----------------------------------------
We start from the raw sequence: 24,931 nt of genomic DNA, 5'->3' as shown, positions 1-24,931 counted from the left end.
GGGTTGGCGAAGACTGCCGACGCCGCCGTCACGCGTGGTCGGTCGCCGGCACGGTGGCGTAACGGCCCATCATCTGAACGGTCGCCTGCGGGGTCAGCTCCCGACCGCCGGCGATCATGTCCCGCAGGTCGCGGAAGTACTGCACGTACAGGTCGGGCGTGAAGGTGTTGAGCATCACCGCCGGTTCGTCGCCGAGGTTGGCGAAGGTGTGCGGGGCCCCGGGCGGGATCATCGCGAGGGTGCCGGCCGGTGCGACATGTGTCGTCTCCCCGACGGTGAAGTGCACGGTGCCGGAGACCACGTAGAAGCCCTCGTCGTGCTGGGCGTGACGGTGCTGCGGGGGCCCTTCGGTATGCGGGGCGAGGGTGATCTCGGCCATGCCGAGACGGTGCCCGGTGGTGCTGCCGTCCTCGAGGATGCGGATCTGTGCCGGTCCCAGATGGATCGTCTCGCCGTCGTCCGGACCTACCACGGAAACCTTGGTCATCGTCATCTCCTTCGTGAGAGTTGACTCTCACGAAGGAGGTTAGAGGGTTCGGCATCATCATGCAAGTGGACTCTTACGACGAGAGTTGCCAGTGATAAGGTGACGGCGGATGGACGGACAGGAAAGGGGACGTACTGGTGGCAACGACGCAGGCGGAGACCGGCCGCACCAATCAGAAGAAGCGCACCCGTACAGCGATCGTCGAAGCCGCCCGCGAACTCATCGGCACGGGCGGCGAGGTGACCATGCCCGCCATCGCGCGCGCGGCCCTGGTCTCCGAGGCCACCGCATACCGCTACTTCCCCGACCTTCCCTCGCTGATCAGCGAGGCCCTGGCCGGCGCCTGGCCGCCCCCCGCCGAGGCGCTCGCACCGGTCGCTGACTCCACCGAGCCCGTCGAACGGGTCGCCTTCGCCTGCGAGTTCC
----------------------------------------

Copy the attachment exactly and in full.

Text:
We start from the raw sequence: 24,931 nt of genomic DNA, 5'->3' as shown, positions 1-24,931 counted from the left end.
GGGTTGGCGAAGACTGCCGACGCCGCCGTCACGCGTGGTCGGTCGCCGGCACGGTGGCGTAACGGCCCATCATCTGAACGGTCGCCTGCGGGGTCAGCTCCCGACCGCCGGCGATCATGTCCCGCAGGTCGCGGAAGTACTGCACGTACAGGTCGGGCGTGAAGGTGTTGAGCATCACCGCCGGTTCGTCGCCGAGGTTGGCGAAGGTGTGCGGGGCCCCGGGCGGGATCATCGCGAGGGTGCCGGCCGGTGCGACATGTGTCGTCTCCCCGACGGTGAAGTGCACGGTGCCGGAGACCACGTAGAAGCCCTCGTCGTGCTGGGCGTGACGGTGCTGCGGGGGCCCTTCGGTATGCGGGGCGAGGGTGATCTCGGCCATGCCGAGACGGTGCCCGGTGGTGCTGCCGTCCTCGAGGATGCGGATCTGTGCCGGTCCCAGATGGATCGTCTCGCCGTCGTCCGGACCTACCACGGAAACCTTGGTCATCGTCATCTCCTTCGTGAGAGTTGACTCTCACGAAGGAGGTTAGAGGGTTCGGCATCATCATGCAAGTGGACTCTTACGACGAGAGTTGCCAGTGATAAGGTGACGGCGGATGGACGGACAGGAAAGGGGACGTACTGGTGGCAACGACGCAGGCGGAGACCGGCCGCACCAATCAGAAGAAGCGCACCCGTACAGCGATCGTCGAAGCCGCCCGCGAACTCATCGGCACGGGCGGCGAGGTGACCATGCCCGCCATCGCGCGCGCGGCCCTGGTCTCCGAGGCCACCGCATACCGCTACTTCCCCGACCTTCCCTCGCTGATCAGCGAGGCCCTGGCCGGCGCCTGGCCGCCCCCCGCCGAGGCGCTCGCACCGGTCGCTGACTCCACCGAGCCCGTCGAACGGGTCGCCTTCGCCTGCGAGTTCC